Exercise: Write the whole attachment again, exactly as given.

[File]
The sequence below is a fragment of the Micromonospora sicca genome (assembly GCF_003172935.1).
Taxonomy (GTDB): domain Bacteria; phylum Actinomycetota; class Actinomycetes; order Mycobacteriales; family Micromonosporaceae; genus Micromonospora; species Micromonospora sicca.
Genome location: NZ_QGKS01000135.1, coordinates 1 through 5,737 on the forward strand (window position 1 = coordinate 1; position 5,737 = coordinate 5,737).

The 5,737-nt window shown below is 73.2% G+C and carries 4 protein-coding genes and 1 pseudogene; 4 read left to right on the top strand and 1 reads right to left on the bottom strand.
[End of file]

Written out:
The sequence below is a fragment of the Micromonospora sicca genome (assembly GCF_003172935.1).
Taxonomy (GTDB): domain Bacteria; phylum Actinomycetota; class Actinomycetes; order Mycobacteriales; family Micromonosporaceae; genus Micromonospora; species Micromonospora sicca.
Genome location: NZ_QGKS01000135.1, coordinates 1 through 5,737 on the forward strand (window position 1 = coordinate 1; position 5,737 = coordinate 5,737).

The 5,737-nt window shown below is 73.2% G+C and carries 4 protein-coding genes and 1 pseudogene; 4 read left to right on the top strand and 1 reads right to left on the bottom strand.